How are import, export and freight forwarding between the UK and the post-Brexit European Union changing for you as 1 January 2021 approaches?

The best way we can help you is to highlight some important potential issues for importers and exporters. And invite you to contact us for information on the latest developments for moving freight to or from mainland Europe (or further afield) now that the Brexit transition period has ended.

Brexit
Whether you’re involved with air, sea or road haulage and Brexit, the following is a non-exhaustive selection of key points if you export or import. As things change, we’ll do our best to update this information. However, because everything changes so fast, please call or email for latest advice on freight forwarding and Brexit.

For help or advice with any aspect of Brexit and freight forwarding, please call 01268 525444 or email us today

Why Brexit matters to freight forwarding

Brexit means the UK has left the European Union (EU) and stopped being in the Single European Market or EU Customs Union alongside the 27 other EU members (the ‘EU 27’). The UK population voted to leave in the 2016 United Kingdom European Union membership referendum (aka ‘the EU referendum’ or ‘the Brexit referendum’). We left the EU at midnight on 31 January 2020.

The year 2020 has been a transition period that, as we now know, won’t extend beyond December 2020. After this, new rules come into play. Sending freight to Europe post Brexit will be very different to what we’ve been used to. Depending on the UK Government’s ability to negotiate a trade agreement, this may mean tariffs will be payable on inbound and outbound goods. Besides, Brexit means that, when trading with non-EU nations, we’ll no longer enjoy EU-negotiated preferential terms. From 1 January 2021, we’ll also be setting our own import tariffs as well as defining new product standards and negotiating new trade deals around the world. It’s a huge change that will impact freight forwarding – but, as ever, we’re here to make everything as painless as possible.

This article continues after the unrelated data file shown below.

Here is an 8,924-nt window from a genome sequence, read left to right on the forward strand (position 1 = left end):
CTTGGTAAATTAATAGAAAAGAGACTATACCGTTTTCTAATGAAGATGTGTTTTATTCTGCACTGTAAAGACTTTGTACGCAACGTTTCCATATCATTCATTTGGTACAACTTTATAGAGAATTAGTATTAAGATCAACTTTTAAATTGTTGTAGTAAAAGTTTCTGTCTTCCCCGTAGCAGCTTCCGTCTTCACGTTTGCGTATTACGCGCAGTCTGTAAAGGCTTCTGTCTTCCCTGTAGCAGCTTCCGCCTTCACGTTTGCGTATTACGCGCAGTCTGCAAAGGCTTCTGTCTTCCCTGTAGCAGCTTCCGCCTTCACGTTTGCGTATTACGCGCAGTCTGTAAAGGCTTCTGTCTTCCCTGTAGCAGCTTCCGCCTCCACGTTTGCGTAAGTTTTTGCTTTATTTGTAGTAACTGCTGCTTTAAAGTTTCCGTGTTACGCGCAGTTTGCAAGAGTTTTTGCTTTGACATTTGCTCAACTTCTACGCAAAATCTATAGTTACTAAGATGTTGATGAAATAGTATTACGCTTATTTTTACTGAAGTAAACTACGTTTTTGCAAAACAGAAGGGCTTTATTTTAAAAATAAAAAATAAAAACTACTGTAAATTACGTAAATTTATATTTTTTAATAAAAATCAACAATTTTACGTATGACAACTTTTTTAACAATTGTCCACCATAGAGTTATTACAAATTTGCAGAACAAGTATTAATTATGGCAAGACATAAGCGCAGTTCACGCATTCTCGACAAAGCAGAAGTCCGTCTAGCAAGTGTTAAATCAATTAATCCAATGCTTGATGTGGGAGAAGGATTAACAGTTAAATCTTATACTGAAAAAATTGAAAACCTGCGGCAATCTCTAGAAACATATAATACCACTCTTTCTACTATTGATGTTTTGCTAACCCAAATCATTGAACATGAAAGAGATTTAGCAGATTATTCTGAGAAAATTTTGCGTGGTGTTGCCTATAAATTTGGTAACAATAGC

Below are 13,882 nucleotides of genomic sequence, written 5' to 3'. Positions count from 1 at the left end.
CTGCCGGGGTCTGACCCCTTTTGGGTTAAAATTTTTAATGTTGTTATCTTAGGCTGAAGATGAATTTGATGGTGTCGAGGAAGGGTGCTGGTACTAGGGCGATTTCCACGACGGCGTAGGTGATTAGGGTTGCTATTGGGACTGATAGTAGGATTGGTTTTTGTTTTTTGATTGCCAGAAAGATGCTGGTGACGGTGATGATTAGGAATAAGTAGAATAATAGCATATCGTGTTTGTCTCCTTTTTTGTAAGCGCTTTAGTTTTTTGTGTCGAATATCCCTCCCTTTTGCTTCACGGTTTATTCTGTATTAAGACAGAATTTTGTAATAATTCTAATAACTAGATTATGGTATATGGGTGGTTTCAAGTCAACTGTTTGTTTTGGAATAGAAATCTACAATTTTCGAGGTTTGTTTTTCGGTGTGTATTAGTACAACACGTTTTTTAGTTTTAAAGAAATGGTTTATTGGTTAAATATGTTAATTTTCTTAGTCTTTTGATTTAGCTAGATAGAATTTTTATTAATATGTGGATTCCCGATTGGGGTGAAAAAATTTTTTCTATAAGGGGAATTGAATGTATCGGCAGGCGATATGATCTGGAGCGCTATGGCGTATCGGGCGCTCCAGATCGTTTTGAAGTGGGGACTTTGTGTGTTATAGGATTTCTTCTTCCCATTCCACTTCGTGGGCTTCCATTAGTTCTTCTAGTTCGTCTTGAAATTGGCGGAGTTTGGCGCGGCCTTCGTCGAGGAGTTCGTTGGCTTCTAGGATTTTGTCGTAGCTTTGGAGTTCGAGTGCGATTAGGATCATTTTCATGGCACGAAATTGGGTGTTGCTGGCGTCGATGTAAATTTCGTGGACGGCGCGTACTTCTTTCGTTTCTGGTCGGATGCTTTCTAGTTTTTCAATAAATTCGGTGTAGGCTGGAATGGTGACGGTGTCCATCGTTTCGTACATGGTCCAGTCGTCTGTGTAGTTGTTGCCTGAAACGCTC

Trading with the EU after Brexit
So you plan to import or export to or from the EU? Whether it is a pallet to Germany or a full load from Italy, there are going to be some changes to consider. With a deal being agreed on 24th December 2020 for a trade agreement, all freight movements between the UK and EU will be subject to new customs procedures. These will be in line with those currently applied to non-EU nations.

Fortunately for importers, the UK Government plans to simplify things by introducing new border controls in three stages between January and July 2021. However, though the UK intends to apply this phased approach to introducing import clearance procedures, the 27 EU countries have no plans for a similar ‘light touch’ approach. They’ll apply import clearance procedures to goods from the UK from 1 January 2021.

I’m exporting TO the EU after 31 December 2020
After this, goods leaving the UK will need an export declaration before they get export clearance. Historically, this was done (usually by customs agents or freight forwarders) on HMRC’s Customs Handling of Import & Export freight (CHIEF) system. Eventually, CHIEF will be replaced by a new Customs Declaration Service (CDS) for exports to the EU.

IMPORTANT – if you haven’t got one, you need to apply for an Economic Operator Registration and Identification (EORI) number on the GOV.UK website. By the way, your EU-based customer needs to know that they can’t use UK-issued EORI numbers in EU countries after Brexit. They’ll need an EORI number issued in their own country or another EU nation.

 

Post-Brexit export checklist
Here are some questions to ask if you’ll be exporting to the EU after Brexit:

  • Do I have an EORI number? If not, please get one and remember that only EORI numbers with a ‘GB’ prefix will be valid after Brexit. An active EORI number is compulsory for customs clearance of all goods entering or leaving the UK. Your EU-based customers will also need an EU EORI number.
  • Have you researched and identified the correct commodity codes for export shipments?
  • Will your contract terms for customers change? This particularly applies to Incoterms (international commercial terms) that simplify trade between EU countries (the latest version, Incoterms® 2020, was introduced recently). There are 13 Incoterms, ranging from the generally applicable DDP and DAP to FAS, FOB, CFR and CIF used for sea freight. After Brexit your use of Incoterms may need to change because of their impact on post-Brexit import duty liability, VAT settlements and import clearance costs.
  • How much will any newly-required export declarations cost? As your freight forwarder, we can advise.
  • Are any long-term supplier declarations (LTSDs) still up-to-date? In particular, please remember that, post-Brexit, products originating in the UK will no longer be ‘of EU origin’. Equally, EU Certificates of Origin will no longer be valid, which could affect your customers’ relationships with their customers.
  • Do accompanying export documents (including compliant commercial invoices) include all required product definitions, weights, dimensions, EORI numbers and HS codes? Do you need to change anything? Don’t forget special instructions either: though not legally required on invoices, they must still be supplied if required.
  • Will your exports be subject to an EU import tax levy? Do your export customers currently benefit from nil-rate or lower-rate tariffs because of the EU’s free trade agreements? These won’t apply after Brexit.
  • Which CPC (Customs Procedure Code) will apply to your exports?